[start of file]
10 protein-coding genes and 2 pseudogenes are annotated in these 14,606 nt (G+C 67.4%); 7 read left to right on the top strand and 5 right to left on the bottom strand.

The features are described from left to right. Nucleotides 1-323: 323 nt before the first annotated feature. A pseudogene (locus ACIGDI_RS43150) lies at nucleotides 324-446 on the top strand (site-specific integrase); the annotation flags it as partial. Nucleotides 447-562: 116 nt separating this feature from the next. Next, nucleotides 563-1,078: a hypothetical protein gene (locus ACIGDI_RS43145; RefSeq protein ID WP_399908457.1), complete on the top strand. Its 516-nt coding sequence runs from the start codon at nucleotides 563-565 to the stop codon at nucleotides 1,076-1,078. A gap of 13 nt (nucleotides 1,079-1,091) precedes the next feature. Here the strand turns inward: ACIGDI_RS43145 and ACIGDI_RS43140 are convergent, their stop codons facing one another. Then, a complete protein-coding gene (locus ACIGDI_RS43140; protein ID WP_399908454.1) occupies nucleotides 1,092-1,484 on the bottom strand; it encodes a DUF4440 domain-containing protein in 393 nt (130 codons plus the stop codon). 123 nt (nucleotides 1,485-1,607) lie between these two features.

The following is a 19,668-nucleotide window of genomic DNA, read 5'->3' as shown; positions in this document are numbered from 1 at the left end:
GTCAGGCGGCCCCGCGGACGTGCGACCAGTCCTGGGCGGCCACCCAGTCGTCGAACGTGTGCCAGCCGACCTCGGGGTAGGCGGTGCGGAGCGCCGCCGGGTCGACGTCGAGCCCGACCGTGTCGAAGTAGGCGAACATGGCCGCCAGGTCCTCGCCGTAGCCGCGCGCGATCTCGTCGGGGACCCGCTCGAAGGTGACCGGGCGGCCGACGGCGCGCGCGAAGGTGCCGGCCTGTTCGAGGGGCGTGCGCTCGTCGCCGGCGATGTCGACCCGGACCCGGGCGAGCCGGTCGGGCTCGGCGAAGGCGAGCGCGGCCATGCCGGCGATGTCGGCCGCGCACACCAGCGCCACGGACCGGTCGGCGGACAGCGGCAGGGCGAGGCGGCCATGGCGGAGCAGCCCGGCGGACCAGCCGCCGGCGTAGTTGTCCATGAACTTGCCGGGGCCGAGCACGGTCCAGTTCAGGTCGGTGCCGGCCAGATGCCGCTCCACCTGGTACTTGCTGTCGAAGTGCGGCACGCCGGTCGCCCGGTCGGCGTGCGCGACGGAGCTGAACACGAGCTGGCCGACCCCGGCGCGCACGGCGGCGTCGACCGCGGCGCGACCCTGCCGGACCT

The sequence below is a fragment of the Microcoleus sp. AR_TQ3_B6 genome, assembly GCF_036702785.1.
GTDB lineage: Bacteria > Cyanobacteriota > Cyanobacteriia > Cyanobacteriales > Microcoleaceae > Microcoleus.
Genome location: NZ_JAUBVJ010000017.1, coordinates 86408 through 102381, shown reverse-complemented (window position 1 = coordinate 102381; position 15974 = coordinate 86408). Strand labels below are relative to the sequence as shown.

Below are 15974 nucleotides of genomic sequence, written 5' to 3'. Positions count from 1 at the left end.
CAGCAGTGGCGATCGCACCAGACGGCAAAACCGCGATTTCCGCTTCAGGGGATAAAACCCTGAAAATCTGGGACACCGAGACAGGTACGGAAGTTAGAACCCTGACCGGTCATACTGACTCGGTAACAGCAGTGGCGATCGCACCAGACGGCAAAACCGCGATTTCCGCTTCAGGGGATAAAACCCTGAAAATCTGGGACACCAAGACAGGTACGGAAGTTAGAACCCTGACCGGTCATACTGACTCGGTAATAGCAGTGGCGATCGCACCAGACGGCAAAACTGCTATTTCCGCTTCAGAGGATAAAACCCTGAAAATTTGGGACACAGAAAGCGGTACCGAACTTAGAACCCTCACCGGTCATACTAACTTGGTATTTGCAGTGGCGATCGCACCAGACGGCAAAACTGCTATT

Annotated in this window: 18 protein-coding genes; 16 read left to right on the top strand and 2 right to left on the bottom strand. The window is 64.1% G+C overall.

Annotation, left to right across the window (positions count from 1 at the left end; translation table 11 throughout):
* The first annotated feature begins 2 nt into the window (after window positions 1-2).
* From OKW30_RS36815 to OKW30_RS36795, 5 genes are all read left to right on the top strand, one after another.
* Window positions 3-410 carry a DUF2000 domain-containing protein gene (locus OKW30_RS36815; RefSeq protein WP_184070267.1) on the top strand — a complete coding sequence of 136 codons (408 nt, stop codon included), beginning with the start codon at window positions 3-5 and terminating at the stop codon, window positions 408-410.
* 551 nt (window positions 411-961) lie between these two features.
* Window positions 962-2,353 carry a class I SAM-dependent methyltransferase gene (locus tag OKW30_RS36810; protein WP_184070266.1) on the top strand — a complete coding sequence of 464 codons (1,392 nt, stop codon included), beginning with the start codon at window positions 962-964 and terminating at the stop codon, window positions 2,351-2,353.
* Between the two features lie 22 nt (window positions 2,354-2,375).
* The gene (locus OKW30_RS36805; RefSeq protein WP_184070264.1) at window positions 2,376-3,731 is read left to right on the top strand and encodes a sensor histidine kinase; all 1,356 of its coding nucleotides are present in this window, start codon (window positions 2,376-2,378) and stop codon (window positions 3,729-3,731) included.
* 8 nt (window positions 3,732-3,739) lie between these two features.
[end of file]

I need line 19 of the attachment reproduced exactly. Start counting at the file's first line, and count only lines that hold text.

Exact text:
* 8 nt (window positions 3,732-3,739) lie between these two features.